Elan Morgan is a writer and web designer who works from Elan.Works, a designer and editor at GenderAvenger, and a speaker who has spoken across North America. They believe in and work to grow both personal and professional quality, genuine community, and meaningful content online.


Times have been crazy. They have been so crazy that I have avoided writing about them.

In the old days, pre-Lumix, I would struggle fitfully with myself, desiring a creative outlet for my frustrations but finding myself too wound up to knit. The writing avoidance thing is okay now, because I have my new Lumix FZ20 to take out my creativity on when I can't get it together enough to write properly about real things happening in the present.

I do hope you like photographs.

I am trying these days, and very sincerely at that, to get it together: to sleep at least four consecutive hours in a row, to remember to wash my hair at least once every three days, and to eat more than a piece of toast for supper, but I have been having difficulties with these seemingly simple things.

Sometimes when I can't sleep these days, it is because I am simply far too awake to do anything but stare at the ceiling through the murky dark, wondering how much longer I have before the cat sticks his cold runny nose into my eye socket again.

Sometimes, I can't sleep because I am hungry, but I can't fix my hunger with food because I am too nauseous to eat it. Occasionally I can't eat because the thought of spending that much energy to sustain my life every few hours seems like a sisyphean task, except without the forever part, because thankfully, I will die one day.

(But don't worry! I don't feel that way today! Really! At this very moment, I am eating a peanut butter sandwich that has been sweating inside cellophane, which I love, because it reminds me of how peanut butter sandwiches smelled and tasted twenty-five years ago when I took them out of my orange lunchbox at school. That was a blissful moment in my eight-year-old day which was made to seem all the more beautiful by its contrast to the tin foil some kid would make me chew a few moments later. See? Today I am both eating and having pleasant memories).

And sometimes, I can't sleep because I am rapidly flipping through my stack of mental index cards containing every single possible personal failure and external threat that could mean my demise. How could I possibly sleep when I have so many failings to alphabetize and put into discrete categories?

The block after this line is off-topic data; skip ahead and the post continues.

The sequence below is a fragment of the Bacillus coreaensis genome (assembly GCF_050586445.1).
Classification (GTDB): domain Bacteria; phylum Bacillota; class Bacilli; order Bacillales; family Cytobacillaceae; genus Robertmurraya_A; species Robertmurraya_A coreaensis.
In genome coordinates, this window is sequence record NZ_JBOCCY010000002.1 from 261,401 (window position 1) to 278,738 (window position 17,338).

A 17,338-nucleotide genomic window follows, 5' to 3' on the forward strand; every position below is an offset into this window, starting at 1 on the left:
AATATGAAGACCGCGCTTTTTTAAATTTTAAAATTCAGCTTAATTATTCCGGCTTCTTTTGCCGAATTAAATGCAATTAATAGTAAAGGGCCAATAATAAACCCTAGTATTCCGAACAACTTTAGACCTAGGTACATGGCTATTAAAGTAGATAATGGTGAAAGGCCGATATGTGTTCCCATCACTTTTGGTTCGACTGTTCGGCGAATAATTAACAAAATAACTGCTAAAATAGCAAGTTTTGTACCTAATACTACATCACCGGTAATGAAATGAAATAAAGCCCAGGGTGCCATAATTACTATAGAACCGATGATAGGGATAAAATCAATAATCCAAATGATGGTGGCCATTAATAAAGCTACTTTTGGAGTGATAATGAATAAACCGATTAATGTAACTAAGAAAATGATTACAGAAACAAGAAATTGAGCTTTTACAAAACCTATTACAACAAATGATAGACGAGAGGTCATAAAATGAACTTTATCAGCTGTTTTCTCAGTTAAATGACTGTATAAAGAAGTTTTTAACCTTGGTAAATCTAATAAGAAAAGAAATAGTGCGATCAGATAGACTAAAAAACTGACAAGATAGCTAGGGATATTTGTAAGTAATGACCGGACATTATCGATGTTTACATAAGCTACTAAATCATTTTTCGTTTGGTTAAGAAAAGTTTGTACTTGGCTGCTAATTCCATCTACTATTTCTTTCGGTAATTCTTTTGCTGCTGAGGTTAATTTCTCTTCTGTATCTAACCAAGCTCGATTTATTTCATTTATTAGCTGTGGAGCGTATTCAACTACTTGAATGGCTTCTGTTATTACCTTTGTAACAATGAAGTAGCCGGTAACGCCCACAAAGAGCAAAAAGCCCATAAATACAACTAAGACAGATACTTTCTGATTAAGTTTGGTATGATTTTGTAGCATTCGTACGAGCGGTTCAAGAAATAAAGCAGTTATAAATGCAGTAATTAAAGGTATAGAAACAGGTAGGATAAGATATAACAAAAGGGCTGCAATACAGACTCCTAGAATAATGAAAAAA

Also, I have to go over horrible things that have never happened and feel every emotion about them that I forecast I would have if they were ever real: the Fiery One's bloody death beneath the wheels of one of Cityville's psychotic drivers, or Oskar-the-cat eating and then succumbing slowly and painfully to something like a sewing needle that I have left out due to my being a loathesome excuse for a blight on existence, or my burning down our whole apartment building and leaving us destitute because I burned incense just like my mother always told me not to.

Gosh, all I've talked about is sleeping, and I haven't even moved on to my difficulties with personal hygiene and eating. Now that I look at it from this end, though, I think the hygiene and food thing is all part and parcel of my anxiety-induced insomnia. How can I eat with so many non-things to worry about? How could I even think of taking an extra minute to wash my hair?

And I haven't even gotten into the paranoia I feel that others are watching me with suspicion. Surely they can hear my speedy blood roaring through my veins! Have I been darting my eyes around again? Damned eyeballs! Can they tell I don't know what I'm doing? No, I know what I'm doing, goddammit! Do I know what I'm doing?

Last night, though, I took a hot bath, drank warm milk, and swallowed a herbal sleep aid before going to bed, and I slept through the night. It's amazing what that kind of thing can do for a person. Today, I feel alert, more postitive, less paranoid, and my blood has quieted down. My nausea is gone, too. I also washed my hair.

Would you like to hear about the gas that often accompanies my anxiety?

I bet you're wishing that I'd just stuck with taking photographs.